is assigned to UserId. When we invoke showUserId, it displays the value 1234.

Please note that constructors cannot be called explicitly as a regular member functions. They are only executed
when a new object of that class is created. Also neither constructor declaration nor constructor definition has a
return type.

Overloading Constructors
Like any other function, a constructor can also be overloaded with more than one function that have the same
name but different types or number of parameters. Remember that for overloaded functions the compiler will
call the one whose parameters match the arguments used in the function call. In the case of constructors, which
are automatically called when an object is created, the one executed is the one that matches the arguments
passed on the object declaration:

Default constructor
If you do not declare any constructors in a class definition, the compiler assumes the class to have a default
constructor with no arguments. But as soon as you declare your own constructor for a class, the compiler no
longer provides an implicit default constructor. So you have to declare all objects of that class according to the
constructor prototypes you defined for the class:

Java Package:
In simple it is a way of categorizing the classes and interfaces. When developing applications in Java, hundreds
29

of classes and interfaces will be written, therefore categorizing these classes is a must as well as makes life
Page

much easier.

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Import statements:

In java if a fully qualified name, which includes the package and the class name, is given then the compiler can
easily locate the source code or classes. Import statement is a way of giving the proper location for the compiler
to find that particular class.For example following line would ask compiler to load all the classes available in
directory java_installation/java/io :

import java.io.*;

Interfaces:
In Java language an interface can be defined as a contract between objects on how to communicate with each
other. It provides only name of method not the definitio n. Interfaces are used to provide a template or design for
concrete subclasses down the inheritance tree. Eg: In case of car, it is defined that it should have methods such
as tyresSize() , enginePower(),and howToStartCar().

Here if we just declare that tyresSize() , enginePower(),and howToStartCar() are mandatory features of car
without commenting anything on this, and allowing different manufactures to decide on tyres size, Engine
power and steps to start car. The above scenario can be represented in Java by using interface and inheritance.

Rules for interface:

1. One interface can extend another interface


2. One class can implement many interface and thus we can implement multiple inheritance with this.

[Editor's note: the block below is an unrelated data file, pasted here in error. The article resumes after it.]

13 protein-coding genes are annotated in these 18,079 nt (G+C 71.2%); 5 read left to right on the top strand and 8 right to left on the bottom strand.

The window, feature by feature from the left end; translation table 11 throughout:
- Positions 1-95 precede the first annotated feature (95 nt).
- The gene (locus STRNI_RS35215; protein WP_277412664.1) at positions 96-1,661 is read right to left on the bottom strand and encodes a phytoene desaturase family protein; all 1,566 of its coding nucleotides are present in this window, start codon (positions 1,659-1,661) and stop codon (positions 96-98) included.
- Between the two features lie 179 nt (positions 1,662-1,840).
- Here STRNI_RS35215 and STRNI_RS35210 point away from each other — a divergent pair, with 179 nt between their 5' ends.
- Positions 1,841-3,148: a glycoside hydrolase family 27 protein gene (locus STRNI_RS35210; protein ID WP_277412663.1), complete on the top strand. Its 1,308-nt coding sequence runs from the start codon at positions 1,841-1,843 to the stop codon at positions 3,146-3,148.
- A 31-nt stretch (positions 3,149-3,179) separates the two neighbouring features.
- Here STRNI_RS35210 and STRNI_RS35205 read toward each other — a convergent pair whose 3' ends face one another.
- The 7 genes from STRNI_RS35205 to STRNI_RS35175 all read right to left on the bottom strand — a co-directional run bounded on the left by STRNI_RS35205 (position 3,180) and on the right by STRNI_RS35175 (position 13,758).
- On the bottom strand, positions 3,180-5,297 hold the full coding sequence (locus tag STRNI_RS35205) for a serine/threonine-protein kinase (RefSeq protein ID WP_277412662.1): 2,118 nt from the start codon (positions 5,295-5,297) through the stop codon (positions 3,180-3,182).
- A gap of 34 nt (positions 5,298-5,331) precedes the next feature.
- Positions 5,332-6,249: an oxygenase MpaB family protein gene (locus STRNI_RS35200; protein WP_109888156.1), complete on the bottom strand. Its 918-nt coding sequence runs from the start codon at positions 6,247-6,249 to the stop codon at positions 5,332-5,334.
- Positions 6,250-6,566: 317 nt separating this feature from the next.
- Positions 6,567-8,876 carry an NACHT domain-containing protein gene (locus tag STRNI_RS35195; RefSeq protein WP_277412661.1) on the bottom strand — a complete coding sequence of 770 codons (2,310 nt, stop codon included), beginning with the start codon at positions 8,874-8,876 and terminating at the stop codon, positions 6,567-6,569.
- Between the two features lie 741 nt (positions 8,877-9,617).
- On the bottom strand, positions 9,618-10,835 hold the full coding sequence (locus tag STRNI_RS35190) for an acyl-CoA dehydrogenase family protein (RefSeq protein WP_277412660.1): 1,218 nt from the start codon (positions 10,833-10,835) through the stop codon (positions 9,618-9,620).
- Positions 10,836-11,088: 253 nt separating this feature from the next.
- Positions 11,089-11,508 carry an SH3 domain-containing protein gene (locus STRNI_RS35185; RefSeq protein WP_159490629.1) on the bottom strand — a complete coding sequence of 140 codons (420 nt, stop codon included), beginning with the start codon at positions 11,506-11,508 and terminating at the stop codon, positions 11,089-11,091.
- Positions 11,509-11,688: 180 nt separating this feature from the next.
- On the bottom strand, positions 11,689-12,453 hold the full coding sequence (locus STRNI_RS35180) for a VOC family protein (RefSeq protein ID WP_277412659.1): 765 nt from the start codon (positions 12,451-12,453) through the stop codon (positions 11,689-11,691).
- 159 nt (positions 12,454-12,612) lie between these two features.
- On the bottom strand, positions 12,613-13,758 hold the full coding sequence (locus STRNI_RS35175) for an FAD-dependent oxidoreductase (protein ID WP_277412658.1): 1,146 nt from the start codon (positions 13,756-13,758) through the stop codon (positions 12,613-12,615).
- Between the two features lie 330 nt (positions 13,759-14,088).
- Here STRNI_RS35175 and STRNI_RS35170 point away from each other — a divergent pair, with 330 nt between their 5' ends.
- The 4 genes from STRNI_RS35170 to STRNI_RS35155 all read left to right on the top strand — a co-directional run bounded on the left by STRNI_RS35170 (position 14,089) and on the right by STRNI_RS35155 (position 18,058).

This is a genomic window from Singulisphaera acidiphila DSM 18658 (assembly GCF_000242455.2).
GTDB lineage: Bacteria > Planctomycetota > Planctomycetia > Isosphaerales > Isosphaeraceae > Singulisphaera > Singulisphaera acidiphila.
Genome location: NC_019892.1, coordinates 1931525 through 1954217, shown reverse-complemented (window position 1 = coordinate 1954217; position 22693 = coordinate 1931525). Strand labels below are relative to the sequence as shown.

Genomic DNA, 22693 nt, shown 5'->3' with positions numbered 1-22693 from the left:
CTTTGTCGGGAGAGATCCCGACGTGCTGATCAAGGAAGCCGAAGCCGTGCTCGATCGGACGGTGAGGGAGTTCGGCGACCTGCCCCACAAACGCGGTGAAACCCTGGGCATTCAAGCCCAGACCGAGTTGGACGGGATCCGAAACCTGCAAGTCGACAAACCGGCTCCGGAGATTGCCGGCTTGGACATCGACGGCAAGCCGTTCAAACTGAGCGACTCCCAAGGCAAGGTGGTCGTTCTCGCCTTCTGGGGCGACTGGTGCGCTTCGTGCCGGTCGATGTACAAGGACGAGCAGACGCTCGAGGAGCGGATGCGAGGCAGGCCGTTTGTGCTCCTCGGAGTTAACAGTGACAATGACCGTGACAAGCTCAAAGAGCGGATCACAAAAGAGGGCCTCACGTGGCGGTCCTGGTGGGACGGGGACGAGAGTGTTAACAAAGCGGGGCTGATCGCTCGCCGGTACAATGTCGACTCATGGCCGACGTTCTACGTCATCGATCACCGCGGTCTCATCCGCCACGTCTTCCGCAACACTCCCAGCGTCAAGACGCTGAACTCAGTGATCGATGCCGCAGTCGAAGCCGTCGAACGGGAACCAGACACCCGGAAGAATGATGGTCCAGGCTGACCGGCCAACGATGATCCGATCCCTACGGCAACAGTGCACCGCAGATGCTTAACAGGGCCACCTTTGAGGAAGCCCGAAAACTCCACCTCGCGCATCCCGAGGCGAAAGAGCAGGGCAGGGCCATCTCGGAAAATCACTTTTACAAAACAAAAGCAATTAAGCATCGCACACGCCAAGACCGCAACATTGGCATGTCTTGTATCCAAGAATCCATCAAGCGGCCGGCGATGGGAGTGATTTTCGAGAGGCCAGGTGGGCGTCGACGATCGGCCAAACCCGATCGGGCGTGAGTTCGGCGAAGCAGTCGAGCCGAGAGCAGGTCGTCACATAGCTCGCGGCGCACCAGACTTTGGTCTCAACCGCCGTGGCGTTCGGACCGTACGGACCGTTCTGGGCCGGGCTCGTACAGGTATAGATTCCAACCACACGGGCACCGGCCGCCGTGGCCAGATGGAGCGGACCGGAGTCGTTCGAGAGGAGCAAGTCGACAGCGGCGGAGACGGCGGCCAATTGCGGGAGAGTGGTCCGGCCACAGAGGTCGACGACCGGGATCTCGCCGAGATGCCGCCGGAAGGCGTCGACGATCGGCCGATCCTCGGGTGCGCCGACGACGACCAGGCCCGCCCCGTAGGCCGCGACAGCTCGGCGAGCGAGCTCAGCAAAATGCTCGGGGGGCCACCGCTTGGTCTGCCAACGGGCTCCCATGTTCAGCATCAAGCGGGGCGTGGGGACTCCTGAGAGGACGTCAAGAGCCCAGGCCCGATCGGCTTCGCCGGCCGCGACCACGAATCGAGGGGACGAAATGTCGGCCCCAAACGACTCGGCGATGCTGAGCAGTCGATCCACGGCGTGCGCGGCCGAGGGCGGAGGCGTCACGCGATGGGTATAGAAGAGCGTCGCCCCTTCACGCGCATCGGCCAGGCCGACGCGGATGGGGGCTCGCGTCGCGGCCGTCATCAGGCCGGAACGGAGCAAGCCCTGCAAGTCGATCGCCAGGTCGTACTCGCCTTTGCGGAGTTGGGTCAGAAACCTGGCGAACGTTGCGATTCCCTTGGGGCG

3. Interface can only declare signature of methods. It can‘t define methods
4. Interface can‘t define objects. It can only have signature of functions.
5. Classes implementing interfaces must define all methods of interface.
6. An interface cannot be instantiated.
7. An interface cannot have access modifiers for the subs, functions, properties etc everything is assumed
as public

interface CarInterface

int tyreSize;

int enginePower ;

int tyresSize();

int enginePower();

void howToStartCar (); // public static by default


30

}
Page

class MarutiWagonR implements CarInterface {

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public int tyresSize() { return tyreSize;}

public int enginePower(){ return enginePower; }

public void howToStartCar ()

{ System.out.println(― Steps to start car‖);

System.out.println(― Insert Key into KeyHole‖);

System.out.println(― Rotate the key in Clockwise direction‖);

System.out.println(― Car will start‖);

Java Abstract classes


Java Abstract classes are used to declare common characteristics of subclasses. An abstract class cannot be
instantiated. It can only be used as a superclass for other classes that extend the abstract class. Abstract classes
are declared with the abstract keyword. Abstract classes are used to provide a template or design for concrete
subclasses down the inheritance tree.

Like any other class, an abstract class can contain fields that describe the characteristics and methods that
describe the actions that a class can perform. An abstract class can include methods that co ntain no
implementation. These are called abstract methods. The abstract method declaration must then end with a
semicolon rather than a block. If a class has any abstract methods, whether declared or inherited, the entire class
must be declared abstract. Abstract methods are used to provide a template for the classes that inherit the
abstract methods.

Abstract classes cannot be instantiated; they must be subclassed, and actual implementations must be provided
for the abstract methods. Any implementation specified can, of course, be overridden by additional subclasses.
An object must have an implementation for all of its methods. You need to create a subclass that provides an
implementation for the abstract method.

Rules for abstract class:

1. An abstract class cannot be instantiated.


2. It can only be used as a superclass for other classes that extend the abstract class.
3. Abstract classes are declared with the abstract keyword.
4. Like any other class, an abstract class can contain fields that describe the characteristics and methods
that describe the actions that a class can perform.